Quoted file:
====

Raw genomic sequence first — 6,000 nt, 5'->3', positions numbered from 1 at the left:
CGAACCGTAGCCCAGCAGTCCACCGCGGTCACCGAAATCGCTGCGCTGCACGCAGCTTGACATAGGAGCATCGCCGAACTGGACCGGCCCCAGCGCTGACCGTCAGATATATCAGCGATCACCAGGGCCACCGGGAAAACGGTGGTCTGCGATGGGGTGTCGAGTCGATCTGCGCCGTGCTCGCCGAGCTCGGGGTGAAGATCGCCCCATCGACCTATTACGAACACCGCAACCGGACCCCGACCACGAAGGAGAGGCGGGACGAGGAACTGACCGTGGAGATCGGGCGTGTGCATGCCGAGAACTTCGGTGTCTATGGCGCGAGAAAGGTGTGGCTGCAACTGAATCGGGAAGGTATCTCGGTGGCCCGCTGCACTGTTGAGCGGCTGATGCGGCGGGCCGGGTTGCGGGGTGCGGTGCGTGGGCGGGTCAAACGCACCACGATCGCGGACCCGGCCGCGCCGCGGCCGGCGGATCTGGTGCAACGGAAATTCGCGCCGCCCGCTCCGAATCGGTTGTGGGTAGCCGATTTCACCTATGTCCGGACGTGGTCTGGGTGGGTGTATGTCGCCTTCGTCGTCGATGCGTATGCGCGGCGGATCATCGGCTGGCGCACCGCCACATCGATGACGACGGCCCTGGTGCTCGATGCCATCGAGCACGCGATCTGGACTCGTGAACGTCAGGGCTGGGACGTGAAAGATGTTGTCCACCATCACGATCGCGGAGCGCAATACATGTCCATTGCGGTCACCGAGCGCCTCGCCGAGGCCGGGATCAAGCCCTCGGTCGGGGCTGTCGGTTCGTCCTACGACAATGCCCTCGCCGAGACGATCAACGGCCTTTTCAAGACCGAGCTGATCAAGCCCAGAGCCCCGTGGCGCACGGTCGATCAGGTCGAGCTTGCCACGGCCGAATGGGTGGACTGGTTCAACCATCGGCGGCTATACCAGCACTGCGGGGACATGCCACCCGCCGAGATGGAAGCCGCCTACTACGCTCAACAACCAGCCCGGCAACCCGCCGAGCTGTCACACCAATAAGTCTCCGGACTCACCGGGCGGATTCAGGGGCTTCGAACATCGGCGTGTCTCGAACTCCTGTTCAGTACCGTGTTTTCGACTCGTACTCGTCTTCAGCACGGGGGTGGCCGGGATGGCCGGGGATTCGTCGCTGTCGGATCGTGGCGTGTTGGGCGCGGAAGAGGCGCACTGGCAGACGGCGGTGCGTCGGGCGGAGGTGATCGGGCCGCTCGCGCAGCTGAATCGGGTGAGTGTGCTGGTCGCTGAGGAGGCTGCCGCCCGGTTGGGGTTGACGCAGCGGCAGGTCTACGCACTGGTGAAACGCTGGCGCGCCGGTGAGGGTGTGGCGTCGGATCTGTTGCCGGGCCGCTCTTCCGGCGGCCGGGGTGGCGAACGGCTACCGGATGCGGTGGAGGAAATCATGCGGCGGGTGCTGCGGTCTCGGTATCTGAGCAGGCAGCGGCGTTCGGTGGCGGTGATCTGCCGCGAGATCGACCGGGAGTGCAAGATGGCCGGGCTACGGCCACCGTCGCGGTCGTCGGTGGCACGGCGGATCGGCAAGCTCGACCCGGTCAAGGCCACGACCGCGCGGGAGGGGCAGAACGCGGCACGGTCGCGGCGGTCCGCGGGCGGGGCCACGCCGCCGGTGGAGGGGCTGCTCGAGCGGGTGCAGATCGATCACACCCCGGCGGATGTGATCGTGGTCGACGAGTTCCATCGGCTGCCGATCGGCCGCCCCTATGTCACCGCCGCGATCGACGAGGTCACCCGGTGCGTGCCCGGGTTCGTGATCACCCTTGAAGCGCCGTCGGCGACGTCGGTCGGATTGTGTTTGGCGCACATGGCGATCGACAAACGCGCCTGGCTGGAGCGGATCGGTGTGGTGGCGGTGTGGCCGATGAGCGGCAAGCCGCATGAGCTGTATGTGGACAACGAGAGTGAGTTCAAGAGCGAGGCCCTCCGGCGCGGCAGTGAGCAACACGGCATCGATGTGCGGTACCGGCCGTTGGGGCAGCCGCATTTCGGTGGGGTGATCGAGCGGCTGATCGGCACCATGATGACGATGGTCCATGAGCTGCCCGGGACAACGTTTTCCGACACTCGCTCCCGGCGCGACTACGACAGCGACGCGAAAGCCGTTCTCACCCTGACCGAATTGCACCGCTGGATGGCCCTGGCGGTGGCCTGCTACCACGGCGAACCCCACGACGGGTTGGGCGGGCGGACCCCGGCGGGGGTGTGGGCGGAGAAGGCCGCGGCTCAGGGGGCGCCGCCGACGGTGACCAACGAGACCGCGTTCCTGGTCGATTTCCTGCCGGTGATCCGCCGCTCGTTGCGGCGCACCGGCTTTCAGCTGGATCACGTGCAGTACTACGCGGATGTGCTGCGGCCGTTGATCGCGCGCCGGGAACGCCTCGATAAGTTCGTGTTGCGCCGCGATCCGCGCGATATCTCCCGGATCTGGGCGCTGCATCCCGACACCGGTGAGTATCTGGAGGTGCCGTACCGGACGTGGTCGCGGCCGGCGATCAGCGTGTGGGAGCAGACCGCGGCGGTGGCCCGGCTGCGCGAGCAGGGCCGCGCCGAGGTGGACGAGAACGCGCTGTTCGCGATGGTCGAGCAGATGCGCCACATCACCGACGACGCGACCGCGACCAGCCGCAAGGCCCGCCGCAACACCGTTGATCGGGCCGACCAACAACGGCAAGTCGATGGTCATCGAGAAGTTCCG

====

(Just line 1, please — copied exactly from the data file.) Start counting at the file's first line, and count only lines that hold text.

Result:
Raw genomic sequence first — 6,000 nt, 5'->3', positions numbered from 1 at the left: